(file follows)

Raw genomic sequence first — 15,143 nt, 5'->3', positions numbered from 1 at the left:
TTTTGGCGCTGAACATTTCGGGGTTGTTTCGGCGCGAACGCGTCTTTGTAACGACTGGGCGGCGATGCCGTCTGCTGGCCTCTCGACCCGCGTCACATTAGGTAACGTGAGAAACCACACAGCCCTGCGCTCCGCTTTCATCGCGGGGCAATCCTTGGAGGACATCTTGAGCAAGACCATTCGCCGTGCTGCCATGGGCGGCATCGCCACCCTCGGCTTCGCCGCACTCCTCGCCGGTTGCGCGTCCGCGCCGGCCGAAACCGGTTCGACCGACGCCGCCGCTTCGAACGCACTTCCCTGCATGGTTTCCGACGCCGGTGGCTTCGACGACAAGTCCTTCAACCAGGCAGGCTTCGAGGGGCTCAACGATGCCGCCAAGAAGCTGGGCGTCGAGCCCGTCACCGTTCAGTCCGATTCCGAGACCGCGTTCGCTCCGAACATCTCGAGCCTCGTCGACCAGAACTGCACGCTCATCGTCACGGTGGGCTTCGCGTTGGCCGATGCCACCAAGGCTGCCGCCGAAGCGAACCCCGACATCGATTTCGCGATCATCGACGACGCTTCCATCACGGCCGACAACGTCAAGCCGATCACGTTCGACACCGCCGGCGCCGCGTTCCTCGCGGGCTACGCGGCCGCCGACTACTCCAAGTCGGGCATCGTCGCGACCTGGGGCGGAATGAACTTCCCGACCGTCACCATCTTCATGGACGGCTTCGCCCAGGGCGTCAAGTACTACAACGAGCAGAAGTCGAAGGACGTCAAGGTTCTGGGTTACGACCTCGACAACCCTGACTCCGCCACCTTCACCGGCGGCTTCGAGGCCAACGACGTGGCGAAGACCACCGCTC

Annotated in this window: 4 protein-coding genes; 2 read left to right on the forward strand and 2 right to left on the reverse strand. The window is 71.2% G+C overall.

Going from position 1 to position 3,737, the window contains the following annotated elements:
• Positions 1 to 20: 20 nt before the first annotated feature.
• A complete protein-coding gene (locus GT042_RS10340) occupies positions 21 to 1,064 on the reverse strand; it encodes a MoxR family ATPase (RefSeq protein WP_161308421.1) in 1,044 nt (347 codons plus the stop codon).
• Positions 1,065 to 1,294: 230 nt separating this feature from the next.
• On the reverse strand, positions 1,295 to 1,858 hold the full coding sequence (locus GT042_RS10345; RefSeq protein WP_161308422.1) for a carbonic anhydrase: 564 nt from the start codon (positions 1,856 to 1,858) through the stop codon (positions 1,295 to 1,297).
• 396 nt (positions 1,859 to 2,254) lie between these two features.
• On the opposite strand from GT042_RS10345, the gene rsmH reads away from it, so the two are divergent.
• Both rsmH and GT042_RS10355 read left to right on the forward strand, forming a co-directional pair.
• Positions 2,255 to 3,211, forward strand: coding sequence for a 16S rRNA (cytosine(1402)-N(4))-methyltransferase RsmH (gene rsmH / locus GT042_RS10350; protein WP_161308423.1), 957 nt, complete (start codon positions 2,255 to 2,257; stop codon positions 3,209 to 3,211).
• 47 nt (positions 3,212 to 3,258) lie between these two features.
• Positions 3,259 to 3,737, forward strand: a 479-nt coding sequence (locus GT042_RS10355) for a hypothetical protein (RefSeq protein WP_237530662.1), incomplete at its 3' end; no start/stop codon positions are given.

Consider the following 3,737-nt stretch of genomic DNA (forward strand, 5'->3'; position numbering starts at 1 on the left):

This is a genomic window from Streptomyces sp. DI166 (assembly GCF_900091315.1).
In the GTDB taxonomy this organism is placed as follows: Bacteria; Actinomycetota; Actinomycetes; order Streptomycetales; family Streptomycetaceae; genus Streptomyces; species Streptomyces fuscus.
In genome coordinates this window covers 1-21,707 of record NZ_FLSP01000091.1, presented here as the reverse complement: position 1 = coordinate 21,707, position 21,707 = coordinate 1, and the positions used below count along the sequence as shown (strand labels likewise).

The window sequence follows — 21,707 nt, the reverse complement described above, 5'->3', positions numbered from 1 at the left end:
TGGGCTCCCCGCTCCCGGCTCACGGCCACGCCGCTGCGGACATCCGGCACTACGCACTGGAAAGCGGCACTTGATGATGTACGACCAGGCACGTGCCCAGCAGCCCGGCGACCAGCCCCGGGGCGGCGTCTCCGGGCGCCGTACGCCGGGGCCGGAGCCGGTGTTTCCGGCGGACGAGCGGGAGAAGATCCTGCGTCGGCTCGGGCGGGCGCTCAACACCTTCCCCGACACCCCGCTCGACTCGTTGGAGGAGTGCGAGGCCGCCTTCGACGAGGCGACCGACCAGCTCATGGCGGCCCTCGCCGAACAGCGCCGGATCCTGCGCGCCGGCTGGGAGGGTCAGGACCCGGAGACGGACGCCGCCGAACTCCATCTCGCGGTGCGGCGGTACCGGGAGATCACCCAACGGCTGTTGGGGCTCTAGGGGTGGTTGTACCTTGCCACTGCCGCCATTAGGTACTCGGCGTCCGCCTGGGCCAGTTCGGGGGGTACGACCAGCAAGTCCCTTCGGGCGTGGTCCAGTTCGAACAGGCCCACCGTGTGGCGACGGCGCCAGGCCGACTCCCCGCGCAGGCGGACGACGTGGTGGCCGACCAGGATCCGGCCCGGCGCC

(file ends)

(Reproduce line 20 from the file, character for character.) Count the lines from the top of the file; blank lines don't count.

TGGGCTCCCCGCTCCCGGCTCACGGCCACGCCGCTGCGGACATCCGGCACTACGCACTGGAAAGCGGCACTTGATGATGTACGACCAGGCACGTGCCCAGCAGCCCGGCGACCAGCCCCGGGGCGGCGTCTCCGGGCGCCGTACGCCGGGGCCGGAGCCGGTGTTTCCGGCGGACGAGCGGGAGAAGATCCTGCGTCGGCTCGGGCGGGCGCTCAACACCTTCCCCGACACCCCGCTCGACTCGTTGGAGGAGTGCGAGGCCGCCTTCGACGAGGCGACCGACCAGCTCATGGCGGCCCTCGCCGAACAGCGCCGGATCCTGCGCGCCGGCTGGGAGGGTCAGGACCCGGAGACGGACGCCGCCGAACTCCATCTCGCGGTGCGGCGGTACCGGGAGATCACCCAACGGCTGTTGGGGCTCTAGGGGTGGTTGTACCTTGCCACTGCCGCCATTAGGTACTCGGCGTCCGCCTGGGCCAGTTCGGGGGGTACGACCAGCAAGTCCCTTCGGGCGTGGTCCAGTTCGAACAGGCCCACCGTGTGGCGACGGCGCCAGGCCGACTCCCCGCGCAGGCGGACGACGTGGTGGCCGACCAGGATCCGGCCCGGCGCC